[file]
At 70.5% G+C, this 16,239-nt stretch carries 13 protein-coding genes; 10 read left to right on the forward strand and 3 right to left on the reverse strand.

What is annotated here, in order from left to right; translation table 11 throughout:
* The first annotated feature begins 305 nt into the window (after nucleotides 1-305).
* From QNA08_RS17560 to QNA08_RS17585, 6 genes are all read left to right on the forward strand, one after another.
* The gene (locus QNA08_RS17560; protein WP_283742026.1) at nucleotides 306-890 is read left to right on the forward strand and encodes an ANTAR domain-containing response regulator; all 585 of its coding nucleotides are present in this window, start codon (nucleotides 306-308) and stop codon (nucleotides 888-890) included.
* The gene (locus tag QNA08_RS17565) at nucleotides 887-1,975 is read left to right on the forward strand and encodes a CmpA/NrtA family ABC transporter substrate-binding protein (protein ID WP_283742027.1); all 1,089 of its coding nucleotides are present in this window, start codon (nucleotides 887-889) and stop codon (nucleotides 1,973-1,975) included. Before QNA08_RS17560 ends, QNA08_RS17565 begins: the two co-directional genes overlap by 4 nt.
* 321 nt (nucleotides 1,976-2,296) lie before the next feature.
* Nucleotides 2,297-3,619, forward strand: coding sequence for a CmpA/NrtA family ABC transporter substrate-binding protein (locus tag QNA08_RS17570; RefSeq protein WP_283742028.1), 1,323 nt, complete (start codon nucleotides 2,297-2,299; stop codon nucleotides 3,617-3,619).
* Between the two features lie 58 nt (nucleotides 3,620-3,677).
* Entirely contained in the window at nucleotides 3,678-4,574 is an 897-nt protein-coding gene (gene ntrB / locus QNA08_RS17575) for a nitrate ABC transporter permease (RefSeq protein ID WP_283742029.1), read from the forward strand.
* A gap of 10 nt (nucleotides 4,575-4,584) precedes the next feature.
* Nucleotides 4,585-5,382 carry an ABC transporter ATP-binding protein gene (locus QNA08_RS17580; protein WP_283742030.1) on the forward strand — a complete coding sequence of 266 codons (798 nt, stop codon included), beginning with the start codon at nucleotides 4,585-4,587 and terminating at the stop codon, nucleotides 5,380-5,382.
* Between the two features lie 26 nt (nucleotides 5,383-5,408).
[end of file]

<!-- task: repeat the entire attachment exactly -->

At 70.5% G+C, this 16,239-nt stretch carries 13 protein-coding genes; 10 read left to right on the forward strand and 3 right to left on the reverse strand.

What is annotated here, in order from left to right; translation table 11 throughout:
* The first annotated feature begins 305 nt into the window (after nucleotides 1-305).
* From QNA08_RS17560 to QNA08_RS17585, 6 genes are all read left to right on the forward strand, one after another.
* The gene (locus QNA08_RS17560; protein WP_283742026.1) at nucleotides 306-890 is read left to right on the forward strand and encodes an ANTAR domain-containing response regulator; all 585 of its coding nucleotides are present in this window, start codon (nucleotides 306-308) and stop codon (nucleotides 888-890) included.
* The gene (locus tag QNA08_RS17565) at nucleotides 887-1,975 is read left to right on the forward strand and encodes a CmpA/NrtA family ABC transporter substrate-binding protein (protein ID WP_283742027.1); all 1,089 of its coding nucleotides are present in this window, start codon (nucleotides 887-889) and stop codon (nucleotides 1,973-1,975) included. Before QNA08_RS17560 ends, QNA08_RS17565 begins: the two co-directional genes overlap by 4 nt.
* 321 nt (nucleotides 1,976-2,296) lie before the next feature.
* Nucleotides 2,297-3,619, forward strand: coding sequence for a CmpA/NrtA family ABC transporter substrate-binding protein (locus tag QNA08_RS17570; RefSeq protein WP_283742028.1), 1,323 nt, complete (start codon nucleotides 2,297-2,299; stop codon nucleotides 3,617-3,619).
* Between the two features lie 58 nt (nucleotides 3,620-3,677).
* Entirely contained in the window at nucleotides 3,678-4,574 is an 897-nt protein-coding gene (gene ntrB / locus QNA08_RS17575) for a nitrate ABC transporter permease (RefSeq protein ID WP_283742029.1), read from the forward strand.
* A gap of 10 nt (nucleotides 4,575-4,584) precedes the next feature.
* Nucleotides 4,585-5,382 carry an ABC transporter ATP-binding protein gene (locus QNA08_RS17580; protein WP_283742030.1) on the forward strand — a complete coding sequence of 266 codons (798 nt, stop codon included), beginning with the start codon at nucleotides 4,585-4,587 and terminating at the stop codon, nucleotides 5,380-5,382.
* Between the two features lie 26 nt (nucleotides 5,383-5,408).